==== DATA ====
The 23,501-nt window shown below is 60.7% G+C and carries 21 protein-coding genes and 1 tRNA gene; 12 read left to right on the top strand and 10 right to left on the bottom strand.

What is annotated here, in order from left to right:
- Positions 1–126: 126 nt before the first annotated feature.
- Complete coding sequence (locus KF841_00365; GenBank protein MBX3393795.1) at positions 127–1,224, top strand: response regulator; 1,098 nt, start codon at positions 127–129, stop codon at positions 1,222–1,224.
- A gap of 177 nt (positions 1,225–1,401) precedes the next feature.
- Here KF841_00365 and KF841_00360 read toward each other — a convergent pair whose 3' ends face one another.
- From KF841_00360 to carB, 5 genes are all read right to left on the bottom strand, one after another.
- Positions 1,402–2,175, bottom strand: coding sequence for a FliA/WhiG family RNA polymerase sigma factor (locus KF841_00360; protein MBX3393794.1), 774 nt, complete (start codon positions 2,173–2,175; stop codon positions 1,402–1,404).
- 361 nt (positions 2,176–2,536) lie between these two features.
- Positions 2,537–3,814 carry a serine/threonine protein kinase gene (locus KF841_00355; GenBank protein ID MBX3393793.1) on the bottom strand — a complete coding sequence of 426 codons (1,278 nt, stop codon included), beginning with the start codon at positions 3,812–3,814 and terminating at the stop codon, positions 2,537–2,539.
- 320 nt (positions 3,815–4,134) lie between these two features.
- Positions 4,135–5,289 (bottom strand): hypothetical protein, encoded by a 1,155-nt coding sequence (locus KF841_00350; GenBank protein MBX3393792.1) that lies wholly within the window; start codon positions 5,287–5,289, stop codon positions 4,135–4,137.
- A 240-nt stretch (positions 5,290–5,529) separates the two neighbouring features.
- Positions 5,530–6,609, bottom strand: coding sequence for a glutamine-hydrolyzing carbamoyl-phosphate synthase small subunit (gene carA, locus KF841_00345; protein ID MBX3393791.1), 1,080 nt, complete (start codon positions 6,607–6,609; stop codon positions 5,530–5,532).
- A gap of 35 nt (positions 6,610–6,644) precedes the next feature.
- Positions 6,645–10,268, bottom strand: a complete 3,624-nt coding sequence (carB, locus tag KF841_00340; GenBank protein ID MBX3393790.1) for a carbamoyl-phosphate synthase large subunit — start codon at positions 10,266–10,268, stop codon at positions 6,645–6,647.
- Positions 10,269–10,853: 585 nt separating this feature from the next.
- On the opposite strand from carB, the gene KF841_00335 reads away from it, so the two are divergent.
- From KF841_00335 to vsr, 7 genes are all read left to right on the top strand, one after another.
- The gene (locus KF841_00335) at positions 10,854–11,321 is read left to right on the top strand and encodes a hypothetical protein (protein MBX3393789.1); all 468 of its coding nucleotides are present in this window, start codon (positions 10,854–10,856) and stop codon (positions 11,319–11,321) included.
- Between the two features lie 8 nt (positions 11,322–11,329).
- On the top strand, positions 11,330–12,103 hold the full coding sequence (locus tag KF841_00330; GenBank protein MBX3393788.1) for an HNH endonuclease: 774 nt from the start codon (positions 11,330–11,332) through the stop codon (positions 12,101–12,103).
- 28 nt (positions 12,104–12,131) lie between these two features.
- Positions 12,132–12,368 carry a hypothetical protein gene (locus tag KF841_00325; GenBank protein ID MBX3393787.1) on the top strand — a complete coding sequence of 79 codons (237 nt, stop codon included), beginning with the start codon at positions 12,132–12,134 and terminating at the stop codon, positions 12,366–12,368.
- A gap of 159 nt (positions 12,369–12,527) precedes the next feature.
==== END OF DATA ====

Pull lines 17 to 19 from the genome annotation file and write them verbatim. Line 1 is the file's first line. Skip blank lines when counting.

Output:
- Positions 10,269–10,853: 585 nt separating this feature from the next.
- On the opposite strand from carB, the gene KF841_00335 reads away from it, so the two are divergent.
- From KF841_00335 to vsr, 7 genes are all read left to right on the top strand, one after another.